Where Learning from Bryant Park and Designing Disorder part is on their respective authors’ approach to self-governance. Sendra and Sennett imply that with good design, public spaces will largely take care of themselves. They envision “unregulated public space where people learn how to tolerate difference, which encourages social interaction and the emergence of unplanned activities.” Sendra points to the 15-M movement in Madrid, through which the “occupation of a central square in every city in Spain on 15 May 2011” turned into a potent political force, showing the power of public space to shape democracy and governance. In suggesting electrical outlets for outdoor movies or plumbing for kitchens to serve public spaces, Sennett and Sendra never quite say who should decide which group will get to show a movie, and what happens if other groups object. These conflicts will apparently resolve themselves.

Yet even well-designed, well-maintained public spaces don’t regulate themselves. In New York, earlier this year, a protest movement in City Hall Park quickly became a homeless encampment, with rampant drug use and sexual assault. Today, well-designed, formerly well-used spaces, such as Zuccotti Park downtown and Columbus Circle Park uptown, are now closed to the public (part-time, in the case of Zuccotti Park), because of the risk of long-term occupation. Left to regulate itself, Bryant Park’s lawn would quickly turn brown, and its flowers would wither, leaving behind dead space. Sennett and Sendra largely offer concepts and vignettes, but in contrast with Manshel, they don’t provide a blueprint for long-term funding and commitment.

Both books, published before the pandemic, are worth reading as a guide to post-pandemic urban-space management. Sennett and Sendra are right in some ways. Public spaces should be adaptable to new uses. New York’s Hudson Yards, for example, previously relied on hyper-tourism to lure visitors to its Vessel sculpture and its outdoor pocket park. To remain relevant, it will now have to offer something else to a different, and mostly local audience. In modest ways, it is already succeeding: the outdoor tables staffed by the complex’s Little Spain market are always busy, and, in mid-fall, its managers put out movable deck chairs to let locals watch football, for free, on a big-screen TV behind the Vessel—a use likely uncontemplated before the pandemic severed global tourist traffic. The problem with Hudson Yards isn’t its own space management, but how its highly subsidized development has drawn office and retail tenants away from the city’s spine. Rockefeller Center, too, has been adapting its outdoor space to what will likely be a long-term decline in foot traffic, spacing out large, round wooden tables in its public plaza all summer and fall to fill what would otherwise be empty spaces in an era of social distancing.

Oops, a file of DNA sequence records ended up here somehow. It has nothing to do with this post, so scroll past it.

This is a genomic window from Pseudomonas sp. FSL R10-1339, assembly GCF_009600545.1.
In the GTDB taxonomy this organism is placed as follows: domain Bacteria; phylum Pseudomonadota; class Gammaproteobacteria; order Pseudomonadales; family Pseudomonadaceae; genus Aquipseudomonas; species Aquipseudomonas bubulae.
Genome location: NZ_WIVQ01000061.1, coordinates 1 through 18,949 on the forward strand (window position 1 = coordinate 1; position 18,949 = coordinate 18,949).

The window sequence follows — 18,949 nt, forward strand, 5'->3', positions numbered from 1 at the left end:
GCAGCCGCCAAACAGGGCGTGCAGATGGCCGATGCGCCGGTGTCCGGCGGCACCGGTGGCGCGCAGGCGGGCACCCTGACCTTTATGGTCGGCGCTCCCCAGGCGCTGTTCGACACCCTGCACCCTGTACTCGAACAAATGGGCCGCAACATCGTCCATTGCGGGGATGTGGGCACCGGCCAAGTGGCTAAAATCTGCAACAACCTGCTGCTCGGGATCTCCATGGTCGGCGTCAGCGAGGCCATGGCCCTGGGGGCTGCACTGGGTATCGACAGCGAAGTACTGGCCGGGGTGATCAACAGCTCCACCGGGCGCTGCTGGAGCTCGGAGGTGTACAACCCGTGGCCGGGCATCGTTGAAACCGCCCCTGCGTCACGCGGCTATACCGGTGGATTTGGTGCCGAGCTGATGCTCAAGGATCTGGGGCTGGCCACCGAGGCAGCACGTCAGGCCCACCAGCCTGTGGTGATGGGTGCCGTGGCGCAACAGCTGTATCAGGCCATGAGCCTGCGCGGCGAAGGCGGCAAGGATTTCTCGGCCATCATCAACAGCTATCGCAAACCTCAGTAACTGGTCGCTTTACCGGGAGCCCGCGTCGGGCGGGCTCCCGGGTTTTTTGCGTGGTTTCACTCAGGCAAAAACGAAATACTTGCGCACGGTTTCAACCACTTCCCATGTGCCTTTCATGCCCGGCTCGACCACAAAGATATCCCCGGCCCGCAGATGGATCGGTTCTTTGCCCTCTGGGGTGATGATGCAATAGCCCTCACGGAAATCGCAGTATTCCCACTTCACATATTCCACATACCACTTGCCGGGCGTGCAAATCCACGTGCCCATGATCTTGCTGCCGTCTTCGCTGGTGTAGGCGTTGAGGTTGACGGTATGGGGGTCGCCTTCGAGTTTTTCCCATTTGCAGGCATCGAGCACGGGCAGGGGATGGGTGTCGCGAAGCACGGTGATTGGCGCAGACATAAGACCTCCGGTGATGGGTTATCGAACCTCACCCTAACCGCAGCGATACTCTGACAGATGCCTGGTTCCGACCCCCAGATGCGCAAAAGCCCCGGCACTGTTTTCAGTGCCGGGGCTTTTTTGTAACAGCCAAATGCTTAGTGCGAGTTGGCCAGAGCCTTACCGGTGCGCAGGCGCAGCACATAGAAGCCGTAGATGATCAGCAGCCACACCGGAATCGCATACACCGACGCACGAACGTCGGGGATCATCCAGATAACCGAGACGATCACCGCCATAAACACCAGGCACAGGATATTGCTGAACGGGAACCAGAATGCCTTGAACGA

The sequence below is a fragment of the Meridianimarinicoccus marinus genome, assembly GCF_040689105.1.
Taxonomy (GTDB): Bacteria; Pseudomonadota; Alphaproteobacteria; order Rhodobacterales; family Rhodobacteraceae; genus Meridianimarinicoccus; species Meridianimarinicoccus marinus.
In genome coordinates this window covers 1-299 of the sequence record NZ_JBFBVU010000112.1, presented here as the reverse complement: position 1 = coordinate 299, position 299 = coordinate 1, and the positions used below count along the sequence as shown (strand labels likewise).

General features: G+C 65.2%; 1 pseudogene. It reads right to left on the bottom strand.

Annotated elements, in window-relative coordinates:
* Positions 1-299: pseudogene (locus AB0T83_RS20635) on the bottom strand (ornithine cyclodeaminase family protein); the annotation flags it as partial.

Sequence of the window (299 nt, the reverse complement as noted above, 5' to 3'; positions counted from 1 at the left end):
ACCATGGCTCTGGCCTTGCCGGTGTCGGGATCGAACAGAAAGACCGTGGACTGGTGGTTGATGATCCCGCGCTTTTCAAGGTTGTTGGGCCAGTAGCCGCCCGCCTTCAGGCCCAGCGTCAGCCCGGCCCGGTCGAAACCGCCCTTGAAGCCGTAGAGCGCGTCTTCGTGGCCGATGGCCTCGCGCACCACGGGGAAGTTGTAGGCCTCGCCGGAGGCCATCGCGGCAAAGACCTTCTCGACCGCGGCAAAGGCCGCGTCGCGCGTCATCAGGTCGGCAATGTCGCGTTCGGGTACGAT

But Manshel is right, too. In an era of heightened anxiety, people will be looking for signs of order, predictability, and familiarity to make them feel comfortable in a city vastly different from the New York of 2019. One of the first entities to understand this was the New York City subway system. The teams of orange-jacket cleaners who greet passengers at each line’s terminus now aren’t just there to clean trains before they start each route (though that helps). They’re there to show riders that someone cares about their experience and is looking out for them. They are the equivalent of Bryant Park’s flowerbed gardeners—and New York needs more of them than ever.

Photo by Bruce Bennett/Getty Images